NTS Introduction

Thanks to Gary, W2CS, for providing us with this nice write-up of the NTS from an introductory viewpoint.  It is written to address a few points on checking into nets as a 'newcomer'.

The manual!

"The manual" is the NTS Methods and Practices Guidelines (MPG) that is on the ARRL web site  It is an excellent, though exhaustive, treatise on message handling and flow in the NTS.

Net Hierarchy

There is a hierarchy of nets. Local, section, region, area - with TCC skeds or digital ops between areas. Both local and section nets exist for traffic delivery and originations. All nets exist for operator training for times of need. Traffic flows in both directions up and down the NTS net structure as needed. So, yes, you could check into a section net or a local net to originate your traffic. The destination of that traffic determines where it goes  next.

Checking into NTS Nets

So anyone can, and is encouraged to, check into a local or section net. Stations checking into region or area nets generally are appointed to that role by the net manager of the lower net. For example a Second Region Net (2RN) liaison station to Eastern Area Net (EAN) would be appointed that role by the 2RN manager. While some nets run those appointment rather loosely, that is the way the NTS was designed to run. So, in a literal sense, you should, as a newcomer to traffic, feel absolutely free to check into a local or section net, ask for assistance as needed, and be part of it all. As you gain skills and hopefully interest you can approach the section net manager and ask if there are any openings for liaison work to 2RN and go from there. In NY we are blessed to have quite a few local nets with their own inter-net arrangements for local traffic flow.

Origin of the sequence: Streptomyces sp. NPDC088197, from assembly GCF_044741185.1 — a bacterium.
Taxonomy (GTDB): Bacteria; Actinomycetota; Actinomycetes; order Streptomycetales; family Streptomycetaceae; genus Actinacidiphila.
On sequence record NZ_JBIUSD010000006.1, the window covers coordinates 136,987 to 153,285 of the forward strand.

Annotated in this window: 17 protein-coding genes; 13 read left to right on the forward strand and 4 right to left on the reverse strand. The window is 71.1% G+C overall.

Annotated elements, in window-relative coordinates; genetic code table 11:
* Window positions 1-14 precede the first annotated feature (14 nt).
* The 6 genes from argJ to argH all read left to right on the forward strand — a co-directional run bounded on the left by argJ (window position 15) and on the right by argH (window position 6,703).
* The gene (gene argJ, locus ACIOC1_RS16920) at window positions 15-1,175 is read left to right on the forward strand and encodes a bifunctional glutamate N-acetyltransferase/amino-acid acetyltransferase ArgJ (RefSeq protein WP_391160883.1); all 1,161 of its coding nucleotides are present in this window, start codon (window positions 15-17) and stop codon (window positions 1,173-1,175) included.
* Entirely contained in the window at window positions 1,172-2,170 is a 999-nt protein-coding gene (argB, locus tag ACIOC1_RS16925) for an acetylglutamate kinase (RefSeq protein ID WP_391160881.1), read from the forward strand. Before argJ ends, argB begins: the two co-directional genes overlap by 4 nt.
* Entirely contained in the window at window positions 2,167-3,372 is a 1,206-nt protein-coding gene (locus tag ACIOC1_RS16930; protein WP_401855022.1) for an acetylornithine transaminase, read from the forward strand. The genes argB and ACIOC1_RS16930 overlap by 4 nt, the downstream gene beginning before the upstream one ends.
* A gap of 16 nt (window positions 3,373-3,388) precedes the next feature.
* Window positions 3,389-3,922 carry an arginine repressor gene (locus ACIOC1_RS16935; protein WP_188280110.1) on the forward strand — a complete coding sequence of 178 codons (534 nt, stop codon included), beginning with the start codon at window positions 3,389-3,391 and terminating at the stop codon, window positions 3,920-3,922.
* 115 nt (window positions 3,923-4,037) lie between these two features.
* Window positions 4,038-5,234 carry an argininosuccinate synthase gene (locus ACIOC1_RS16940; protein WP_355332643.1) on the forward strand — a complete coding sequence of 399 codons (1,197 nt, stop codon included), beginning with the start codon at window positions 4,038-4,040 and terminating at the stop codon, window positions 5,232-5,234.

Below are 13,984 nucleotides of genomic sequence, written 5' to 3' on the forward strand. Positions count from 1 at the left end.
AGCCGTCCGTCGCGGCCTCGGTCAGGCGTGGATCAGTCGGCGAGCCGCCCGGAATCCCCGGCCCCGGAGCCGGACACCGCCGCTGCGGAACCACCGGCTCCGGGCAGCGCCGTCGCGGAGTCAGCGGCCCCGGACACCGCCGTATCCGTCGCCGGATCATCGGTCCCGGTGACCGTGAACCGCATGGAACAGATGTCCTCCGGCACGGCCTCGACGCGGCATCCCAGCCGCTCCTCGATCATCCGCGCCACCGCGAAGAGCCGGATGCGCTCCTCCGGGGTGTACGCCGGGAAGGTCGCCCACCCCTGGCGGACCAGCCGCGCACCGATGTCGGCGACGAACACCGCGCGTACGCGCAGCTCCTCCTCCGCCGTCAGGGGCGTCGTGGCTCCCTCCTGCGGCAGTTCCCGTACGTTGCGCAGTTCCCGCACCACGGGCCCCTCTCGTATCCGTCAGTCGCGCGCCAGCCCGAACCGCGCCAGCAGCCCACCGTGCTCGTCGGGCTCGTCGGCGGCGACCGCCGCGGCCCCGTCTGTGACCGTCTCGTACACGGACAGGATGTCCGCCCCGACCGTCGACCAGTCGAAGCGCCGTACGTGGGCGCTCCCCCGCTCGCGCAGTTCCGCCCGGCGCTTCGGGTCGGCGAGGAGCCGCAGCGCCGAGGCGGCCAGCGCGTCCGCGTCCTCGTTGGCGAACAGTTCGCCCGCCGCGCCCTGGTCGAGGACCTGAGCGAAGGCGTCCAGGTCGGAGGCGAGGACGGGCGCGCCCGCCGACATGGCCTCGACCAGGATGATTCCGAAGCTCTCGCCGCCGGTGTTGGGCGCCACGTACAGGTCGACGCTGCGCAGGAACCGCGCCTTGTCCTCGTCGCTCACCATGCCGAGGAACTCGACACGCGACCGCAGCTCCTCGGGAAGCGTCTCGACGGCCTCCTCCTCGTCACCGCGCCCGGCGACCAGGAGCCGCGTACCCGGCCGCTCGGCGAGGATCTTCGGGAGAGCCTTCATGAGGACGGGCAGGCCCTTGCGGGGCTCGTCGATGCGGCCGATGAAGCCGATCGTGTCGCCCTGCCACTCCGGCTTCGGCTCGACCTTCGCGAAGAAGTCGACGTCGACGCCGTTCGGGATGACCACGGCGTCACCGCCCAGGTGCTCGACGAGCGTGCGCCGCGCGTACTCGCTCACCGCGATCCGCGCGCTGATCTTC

That's a great place to start.

Modes and such

NTS runs as a system both in the day and evenings on just about every mode. For historical reasons the section nets and above in the evening tend to run on CW (there are exceptions) and those during  the day on phone (again with exceptions) with digital operations 24x7.

Local nets tend to run on VHF/UHF. 

(Republished with permission for the Hudson Valley NET homepage)

Updated 2/25/2011

All original material on this page is copyrighted  2006-2011 by Hudson Valley Net.

Use on other NTS or Amateur Radio webpages is allowable provided appropriate (including our URL, www.hvnet.org) is given.  Likewise, we thank those whose materials we've incorporated on our page with their permission as well.